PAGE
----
This is a post about how to rank search results, specifically the list of items you get after doing a search on eBay.

### Diversity

One simple approach to ranking is to give a score to each item. For concreteness, imagine the score to be an estimate of the probability that a user will buy the item. Each item is scored individually, and then they are presented in score order, with the item most likely to be purchased at the top.

This simple approach makes a lot of sense. But there are some situations where it can work poorly. For example suppose that there are forty results, 20 are Sony and 20 are Panasonic. And suppose that all the Sony items have a score that is just a tiny bit better than any of the Panasonic items. Then the first 20 results will be Sony, giving the incorrect impression that we only have Sony. It would be better to show at least one Panasonic near the top, preferably high enough to be “above the fold”. In other words in this case I want to take diversity into account. An ultra-simple method to handle this case would be to add a small amount of random noise to each score. But I think you can see that this is somewhat of a kludge, and doesn’t address the problem of balancing score and diversity head-on.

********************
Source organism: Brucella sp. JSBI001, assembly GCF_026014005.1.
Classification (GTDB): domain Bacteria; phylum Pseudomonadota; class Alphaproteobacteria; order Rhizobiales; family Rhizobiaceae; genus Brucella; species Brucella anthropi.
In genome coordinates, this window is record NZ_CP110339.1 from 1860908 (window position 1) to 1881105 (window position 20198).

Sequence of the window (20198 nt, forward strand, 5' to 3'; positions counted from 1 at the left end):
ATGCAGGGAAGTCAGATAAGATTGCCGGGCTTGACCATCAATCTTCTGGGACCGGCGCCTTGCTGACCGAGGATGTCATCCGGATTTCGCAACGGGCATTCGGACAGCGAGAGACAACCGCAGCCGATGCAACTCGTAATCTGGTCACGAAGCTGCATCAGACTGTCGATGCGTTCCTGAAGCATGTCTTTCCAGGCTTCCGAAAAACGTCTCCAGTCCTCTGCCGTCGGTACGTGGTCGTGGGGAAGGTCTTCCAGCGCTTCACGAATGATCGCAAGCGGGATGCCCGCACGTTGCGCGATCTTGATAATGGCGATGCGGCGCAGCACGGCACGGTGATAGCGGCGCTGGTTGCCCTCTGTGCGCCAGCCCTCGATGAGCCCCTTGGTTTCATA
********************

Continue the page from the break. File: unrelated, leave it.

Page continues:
### Solutions in the Literature

One of the first principled methods for diversity goes back fifteen years to the paper of Jaime Carbonell and Jade Goldstein “*The use of MMR, diversity-based reranking for reordering documents and producing summarization*” in Proceedings of SIGIR ’98. Their idea is a simple one. Find a way to measure the similarity of items, where presumably two Sony items would be more similar than a Sony item and a Panasonic one. Then trade off the score and the similarity. In more detail, they propose placing items on the results page one step at a time. The first step places the item with the highest score, and records its index in the set of placed items *I*. The second step examines every unplaced item and compares their scores with their similarity to the item *i* (where *I*={*i*}). If *P*(*j*) is the score of j (P for probability) then each item j is evaluated using what they call marginal relevance: *λP*(*j*)−(1−*λ*)*S*(*i*,*j*). The marginal relevance is higher when the score P is better, and it is higher when the similarity to i is less. The parameter *λ* determines the relative importance of these two numbers. The item chosen for the second slot is the one with maximum marginal relevance (MMR):

The MMR item is placed on the results page, and its index is added to *I*. In general the algorithm computes